Organic eggs safe to eat again, but PFAS tests continue

While tests have shown considerably lower levels of the chemical in our breakfast, there is concern about its presence in nature areas

Children aged four to nine can once again eat organic eggs in safety, according to a press release by Fødevarestyrelsen.

The Ministry of Food, Agriculture and Fisheries of Denmark (Fødevarestyrelsen) conducted a test which showed that PFAS levels in organic eggs have returned to negligible levels.

Eggs from ten different sources were tested: in eight no PFAS at all was found, while in the two containing PFAS, the levels of the chemical were so low that they were considered safe to consume.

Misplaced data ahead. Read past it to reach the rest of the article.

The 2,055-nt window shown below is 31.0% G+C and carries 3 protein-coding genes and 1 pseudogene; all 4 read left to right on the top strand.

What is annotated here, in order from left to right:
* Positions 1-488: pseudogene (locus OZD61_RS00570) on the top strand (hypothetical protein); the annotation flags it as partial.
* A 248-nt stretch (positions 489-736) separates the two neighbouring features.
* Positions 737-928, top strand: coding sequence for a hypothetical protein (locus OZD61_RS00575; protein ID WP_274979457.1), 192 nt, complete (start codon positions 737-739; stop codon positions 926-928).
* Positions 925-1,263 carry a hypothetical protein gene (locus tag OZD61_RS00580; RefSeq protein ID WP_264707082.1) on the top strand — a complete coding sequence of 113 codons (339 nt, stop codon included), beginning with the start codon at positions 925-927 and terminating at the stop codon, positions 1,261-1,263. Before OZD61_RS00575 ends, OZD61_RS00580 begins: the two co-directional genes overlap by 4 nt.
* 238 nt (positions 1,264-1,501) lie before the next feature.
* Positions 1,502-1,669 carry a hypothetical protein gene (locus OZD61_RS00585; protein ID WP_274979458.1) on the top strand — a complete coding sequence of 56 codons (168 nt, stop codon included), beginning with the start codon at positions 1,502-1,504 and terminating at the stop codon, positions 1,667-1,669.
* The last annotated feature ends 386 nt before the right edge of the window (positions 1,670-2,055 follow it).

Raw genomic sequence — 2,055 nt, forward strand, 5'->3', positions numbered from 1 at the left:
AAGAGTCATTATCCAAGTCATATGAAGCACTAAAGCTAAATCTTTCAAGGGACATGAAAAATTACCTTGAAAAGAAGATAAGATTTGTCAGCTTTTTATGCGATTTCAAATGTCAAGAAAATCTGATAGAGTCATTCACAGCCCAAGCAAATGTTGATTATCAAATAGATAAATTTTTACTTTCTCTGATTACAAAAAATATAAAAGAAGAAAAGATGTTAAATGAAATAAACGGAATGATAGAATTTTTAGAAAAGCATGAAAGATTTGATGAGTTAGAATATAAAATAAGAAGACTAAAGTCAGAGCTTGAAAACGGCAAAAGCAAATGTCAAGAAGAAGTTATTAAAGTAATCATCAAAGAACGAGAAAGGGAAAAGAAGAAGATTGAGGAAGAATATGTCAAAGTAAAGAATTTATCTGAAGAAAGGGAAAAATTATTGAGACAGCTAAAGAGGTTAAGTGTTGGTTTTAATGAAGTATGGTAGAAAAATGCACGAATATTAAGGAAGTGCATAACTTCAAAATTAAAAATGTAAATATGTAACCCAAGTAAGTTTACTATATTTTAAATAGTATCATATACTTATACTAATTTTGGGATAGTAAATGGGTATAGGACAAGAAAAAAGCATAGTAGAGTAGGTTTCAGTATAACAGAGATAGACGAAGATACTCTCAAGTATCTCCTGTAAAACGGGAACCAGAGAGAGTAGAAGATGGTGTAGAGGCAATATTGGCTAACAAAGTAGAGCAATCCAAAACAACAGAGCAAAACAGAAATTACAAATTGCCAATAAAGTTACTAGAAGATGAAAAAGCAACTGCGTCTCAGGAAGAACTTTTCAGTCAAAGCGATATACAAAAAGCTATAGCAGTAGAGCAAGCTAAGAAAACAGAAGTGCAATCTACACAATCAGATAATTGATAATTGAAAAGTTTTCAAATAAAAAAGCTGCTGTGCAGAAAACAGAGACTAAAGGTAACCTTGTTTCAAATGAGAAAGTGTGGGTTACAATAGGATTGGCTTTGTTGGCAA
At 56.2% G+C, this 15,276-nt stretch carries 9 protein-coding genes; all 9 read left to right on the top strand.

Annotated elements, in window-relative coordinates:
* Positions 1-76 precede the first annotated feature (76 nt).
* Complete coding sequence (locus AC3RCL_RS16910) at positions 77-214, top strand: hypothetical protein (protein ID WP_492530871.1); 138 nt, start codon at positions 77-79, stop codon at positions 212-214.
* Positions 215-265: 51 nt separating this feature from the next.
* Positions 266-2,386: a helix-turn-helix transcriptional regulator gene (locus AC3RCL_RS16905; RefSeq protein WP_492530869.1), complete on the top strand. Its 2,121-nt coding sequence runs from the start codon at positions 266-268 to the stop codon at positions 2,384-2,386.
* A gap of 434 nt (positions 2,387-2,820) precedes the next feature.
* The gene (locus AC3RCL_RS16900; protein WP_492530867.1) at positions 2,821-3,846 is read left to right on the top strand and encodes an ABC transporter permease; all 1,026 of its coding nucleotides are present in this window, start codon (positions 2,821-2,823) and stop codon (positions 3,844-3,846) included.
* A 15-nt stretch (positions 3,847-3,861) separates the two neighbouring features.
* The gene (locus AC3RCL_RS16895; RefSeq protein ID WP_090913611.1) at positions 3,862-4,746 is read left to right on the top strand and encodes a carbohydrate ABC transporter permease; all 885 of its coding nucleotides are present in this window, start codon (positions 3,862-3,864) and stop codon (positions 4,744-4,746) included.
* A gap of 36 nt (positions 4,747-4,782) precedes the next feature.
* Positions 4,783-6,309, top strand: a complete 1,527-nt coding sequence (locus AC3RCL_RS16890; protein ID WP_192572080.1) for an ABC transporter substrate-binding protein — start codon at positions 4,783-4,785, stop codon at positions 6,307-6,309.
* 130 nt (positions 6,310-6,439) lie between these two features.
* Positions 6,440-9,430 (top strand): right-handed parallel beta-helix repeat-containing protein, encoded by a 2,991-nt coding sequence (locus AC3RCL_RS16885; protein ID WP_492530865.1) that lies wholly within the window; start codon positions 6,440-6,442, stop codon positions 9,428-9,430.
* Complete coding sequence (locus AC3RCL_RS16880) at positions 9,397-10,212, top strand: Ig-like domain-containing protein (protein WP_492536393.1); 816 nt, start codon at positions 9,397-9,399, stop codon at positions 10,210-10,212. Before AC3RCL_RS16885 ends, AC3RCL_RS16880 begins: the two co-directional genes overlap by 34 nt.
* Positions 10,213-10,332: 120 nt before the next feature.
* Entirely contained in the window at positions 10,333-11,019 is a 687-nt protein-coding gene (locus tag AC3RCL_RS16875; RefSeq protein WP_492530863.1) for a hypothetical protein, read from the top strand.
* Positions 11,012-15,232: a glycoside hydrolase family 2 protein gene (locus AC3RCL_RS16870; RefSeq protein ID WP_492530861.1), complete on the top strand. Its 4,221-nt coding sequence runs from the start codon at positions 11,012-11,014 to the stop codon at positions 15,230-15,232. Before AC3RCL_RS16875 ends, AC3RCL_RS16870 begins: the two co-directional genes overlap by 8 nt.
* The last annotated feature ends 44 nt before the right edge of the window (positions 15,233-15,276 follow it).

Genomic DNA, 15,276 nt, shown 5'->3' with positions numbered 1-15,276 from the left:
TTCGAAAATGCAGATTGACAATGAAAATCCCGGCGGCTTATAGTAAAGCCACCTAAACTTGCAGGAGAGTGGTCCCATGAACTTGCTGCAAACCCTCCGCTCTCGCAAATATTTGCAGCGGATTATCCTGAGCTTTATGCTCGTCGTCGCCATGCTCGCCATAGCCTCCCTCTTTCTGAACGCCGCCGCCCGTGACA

This winter, elevated levels of PFAS in organic eggs were linked to fishmeal, which is used as feed for egg-laying hens. Farmers reacted quickly by stopping the use of fishmeal, and PFAS levels in eggs have subsequently plummeted.

Further PFAS tests
In other news, the Danish Nature Agency (Naturstyrelsen) has announced its intention to conduct random tests for PFAS in several of the country’s nature areas.

The samples should provide an overview of the potential presence of PFAS in grass and water areas close to the sea.

Previous research has indicated that PFAS tends to be found in higher concentrations on west-facing shorelines, as opposed to east-facing coasts.

Therefore the locations, which are 60 in number, will be dotted around the western coasts of both Zealand and Jutland.